Ignaz Semmelweis : biography
When Semmelweis’s term was about to expire Carl Braun also applied for the position of assistant in the First Clinic, possibly at Klein’s own invitation. Semmelweis and Braun were the only two applicants for the post. Semmelweis’s predecessor, Breit, had been granted a two-year extension. Semmelweis’s application for an extension was supported by Josef Škoda and Carl von Rokitansky and by most of the medical faculty, but Klein chose Braun for the position. Semmelweis was obliged to leave the obstetrical clinic when his term expired on March 20, 1849.
The day his term expired, Semmelweis petitioned the Viennese authorities to be made docent of obstetrics. A docent was a private lecturer who taught students and who had access to some university facilities. At first, because of Klein’s opposition, Semmelweis’s petition was denied. He reapplied, but had to wait until October 10, 1850 (more than 18 months) before finally being appointed docent of theoretical obstetrics. The terms refused him access to cadavers and limited him to teaching students by using leather-fabricated mannequins only. A few days after being notified of his appointment, Semmelweis left Vienna abruptly and returned to Pest. It appears that he left without so much as saying good-bye to his former friends and colleagues, a move that may have offended them. According to his own account, he left Vienna because he was "unable to endure further frustrations in dealing with the Viennese medical establishment".
Life in Budapest
During 1848–1849 some troops from the Habsburg-ruled Austrian Empire thwarted the Hungarian independence movement, executed or imprisoned its leaders and in the process destroyed parts of Pest. It seems likely that Semmelweis, upon arriving from the Habsburg Vienna in 1850, was not warmly welcomed in Pest.
On May 20, 1851 Semmelweis took the relatively insignificant, unpaid, honorary head-physician position of the obstetric ward of Pest’s small St. Rochus Hospital. He held that position for six years, until June 1857. Childbed fever was rampant at the clinic; at a visit in 1850, just after returning to Pest, Semmelweis found one fresh corpse, another patient in severe agony, and four others seriously ill with the disease. After taking over in 1851, Semmelweis virtually eliminated the disease. During 1851–1855 only 8 patients died from childbed fever out of 933 births (0.85%).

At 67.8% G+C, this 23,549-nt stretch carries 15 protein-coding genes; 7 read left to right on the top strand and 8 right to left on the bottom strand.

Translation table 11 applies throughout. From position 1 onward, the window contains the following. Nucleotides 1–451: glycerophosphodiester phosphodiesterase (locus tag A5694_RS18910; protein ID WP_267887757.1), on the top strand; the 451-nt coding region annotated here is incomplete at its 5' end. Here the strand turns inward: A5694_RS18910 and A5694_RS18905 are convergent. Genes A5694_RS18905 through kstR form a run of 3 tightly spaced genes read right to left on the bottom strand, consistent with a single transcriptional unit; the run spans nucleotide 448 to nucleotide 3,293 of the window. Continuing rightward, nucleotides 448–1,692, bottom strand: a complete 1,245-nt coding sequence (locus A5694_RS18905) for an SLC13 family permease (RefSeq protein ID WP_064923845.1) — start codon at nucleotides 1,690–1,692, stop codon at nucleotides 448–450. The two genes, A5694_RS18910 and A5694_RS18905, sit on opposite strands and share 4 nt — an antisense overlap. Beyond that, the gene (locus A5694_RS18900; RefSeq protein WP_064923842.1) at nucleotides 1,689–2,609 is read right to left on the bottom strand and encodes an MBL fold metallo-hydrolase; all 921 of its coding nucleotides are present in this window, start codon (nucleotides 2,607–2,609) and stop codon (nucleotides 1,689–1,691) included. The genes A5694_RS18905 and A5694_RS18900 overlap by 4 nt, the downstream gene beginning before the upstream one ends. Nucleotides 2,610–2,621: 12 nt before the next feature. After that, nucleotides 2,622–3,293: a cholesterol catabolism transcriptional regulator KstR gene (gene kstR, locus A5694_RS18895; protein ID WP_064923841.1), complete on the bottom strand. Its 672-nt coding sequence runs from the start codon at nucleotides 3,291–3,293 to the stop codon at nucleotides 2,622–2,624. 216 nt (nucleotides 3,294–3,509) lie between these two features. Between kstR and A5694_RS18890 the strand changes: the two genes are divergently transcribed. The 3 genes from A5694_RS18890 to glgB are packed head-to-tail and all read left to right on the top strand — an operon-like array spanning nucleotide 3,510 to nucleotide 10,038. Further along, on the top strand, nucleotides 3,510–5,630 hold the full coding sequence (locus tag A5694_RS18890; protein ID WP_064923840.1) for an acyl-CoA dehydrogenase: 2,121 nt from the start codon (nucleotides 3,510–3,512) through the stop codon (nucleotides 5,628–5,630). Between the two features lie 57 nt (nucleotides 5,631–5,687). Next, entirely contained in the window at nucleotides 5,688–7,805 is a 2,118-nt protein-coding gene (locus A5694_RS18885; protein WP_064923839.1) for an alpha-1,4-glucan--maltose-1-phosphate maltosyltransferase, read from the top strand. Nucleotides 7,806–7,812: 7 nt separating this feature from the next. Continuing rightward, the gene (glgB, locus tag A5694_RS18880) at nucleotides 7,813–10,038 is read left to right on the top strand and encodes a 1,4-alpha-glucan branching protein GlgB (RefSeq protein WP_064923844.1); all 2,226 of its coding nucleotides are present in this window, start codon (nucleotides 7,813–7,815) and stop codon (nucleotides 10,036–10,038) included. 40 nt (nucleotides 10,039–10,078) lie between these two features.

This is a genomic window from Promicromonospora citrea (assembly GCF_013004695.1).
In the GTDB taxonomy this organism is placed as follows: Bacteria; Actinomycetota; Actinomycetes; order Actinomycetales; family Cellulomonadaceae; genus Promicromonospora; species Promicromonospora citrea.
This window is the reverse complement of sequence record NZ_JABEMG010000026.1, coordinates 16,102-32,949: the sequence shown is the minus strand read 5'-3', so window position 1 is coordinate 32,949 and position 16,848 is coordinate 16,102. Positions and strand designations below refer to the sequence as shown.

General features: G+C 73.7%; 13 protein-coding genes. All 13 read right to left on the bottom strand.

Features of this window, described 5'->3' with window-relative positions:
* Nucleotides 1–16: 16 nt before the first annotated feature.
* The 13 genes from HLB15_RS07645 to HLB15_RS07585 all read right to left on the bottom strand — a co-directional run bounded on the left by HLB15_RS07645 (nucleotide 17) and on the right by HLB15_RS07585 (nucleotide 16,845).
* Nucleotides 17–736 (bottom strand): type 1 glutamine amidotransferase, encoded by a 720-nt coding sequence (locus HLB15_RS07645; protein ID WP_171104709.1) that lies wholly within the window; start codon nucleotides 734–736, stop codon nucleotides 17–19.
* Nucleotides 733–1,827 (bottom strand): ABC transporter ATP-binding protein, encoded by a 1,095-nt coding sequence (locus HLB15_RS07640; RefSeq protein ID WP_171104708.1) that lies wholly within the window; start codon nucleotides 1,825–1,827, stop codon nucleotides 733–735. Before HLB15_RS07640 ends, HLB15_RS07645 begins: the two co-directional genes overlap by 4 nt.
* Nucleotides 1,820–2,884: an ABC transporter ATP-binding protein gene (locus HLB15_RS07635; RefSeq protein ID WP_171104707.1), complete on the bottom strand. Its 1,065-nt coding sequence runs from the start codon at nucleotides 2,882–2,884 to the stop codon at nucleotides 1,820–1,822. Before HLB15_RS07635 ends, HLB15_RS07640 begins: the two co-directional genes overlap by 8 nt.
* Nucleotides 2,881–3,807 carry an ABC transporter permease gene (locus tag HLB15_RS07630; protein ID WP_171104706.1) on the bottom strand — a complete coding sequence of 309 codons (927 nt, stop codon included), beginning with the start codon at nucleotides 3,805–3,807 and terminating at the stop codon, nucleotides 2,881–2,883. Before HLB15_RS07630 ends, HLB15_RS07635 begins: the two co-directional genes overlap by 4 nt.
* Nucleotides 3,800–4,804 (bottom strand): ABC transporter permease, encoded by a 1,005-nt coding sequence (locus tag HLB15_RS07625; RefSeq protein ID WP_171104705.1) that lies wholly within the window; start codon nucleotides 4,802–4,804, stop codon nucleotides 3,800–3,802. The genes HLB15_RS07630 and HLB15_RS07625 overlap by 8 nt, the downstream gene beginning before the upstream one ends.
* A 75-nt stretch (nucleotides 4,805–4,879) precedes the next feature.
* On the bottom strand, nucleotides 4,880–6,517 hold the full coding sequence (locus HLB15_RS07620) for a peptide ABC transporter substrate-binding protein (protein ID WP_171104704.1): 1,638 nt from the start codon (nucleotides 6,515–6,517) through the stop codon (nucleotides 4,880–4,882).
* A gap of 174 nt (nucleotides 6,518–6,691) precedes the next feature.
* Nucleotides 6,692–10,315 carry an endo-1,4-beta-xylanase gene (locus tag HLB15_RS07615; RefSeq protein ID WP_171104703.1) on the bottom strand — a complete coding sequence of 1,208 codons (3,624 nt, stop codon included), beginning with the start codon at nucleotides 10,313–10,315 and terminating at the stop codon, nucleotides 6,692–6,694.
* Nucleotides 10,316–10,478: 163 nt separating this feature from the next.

Despite the impressive results, Semmelweis’s ideas were not accepted by the other obstetricians in Budapest. The professor of obstetrics at the University of Pest, Ede Flórián Birly, never adopted Semmelweis’s methods. He continued to believe that puerperal fever was due to uncleanliness of the bowel. Therefore, extensive purging was the preferred treatment.
After Birly died in 1854, Semmelweis applied for the position. So did Carl Braun — Semmelweis’s nemesis and successor as Johann Klein’s assistant in Vienna — and Braun received more votes from his Hungarian colleagues than Semmelweis did. Semmelweis was eventually appointed in 1855, but only because the Viennese authorities overruled the wishes of the Hungarians, as Braun did not speak Hungarian. As professor of obstetrics, Semmelweis instituted chlorine washings at the University of Pest maternity clinic. Once again, the results were impressive.
Semmelweis declined an offer in 1857 to become professor of obstetrics at the University of Zurich. The same year, Semmelweis married Maria Weidenhoffer (1837–1910), nineteen years his junior and the daughter of a successful merchant in Pest. They had five children: a son who died shortly after birth, a daughter who died at the age of 4 months, another son who committed suicide at age 23 (possibly due to gambling debts), another daughter who would remain unmarried, and a third daughter who would have children of her own.
Response by the medical community
One of the first to respond to Semmelweis’s 1848 communications was James Young Simpson who wrote a stinging letter. Simpson surmised that the English obstetrical literature must be totally unknown in Vienna, or Semmelweis would have known that the English had long regarded childbed fever as contagious and would have employed chlorine washing to protect against it.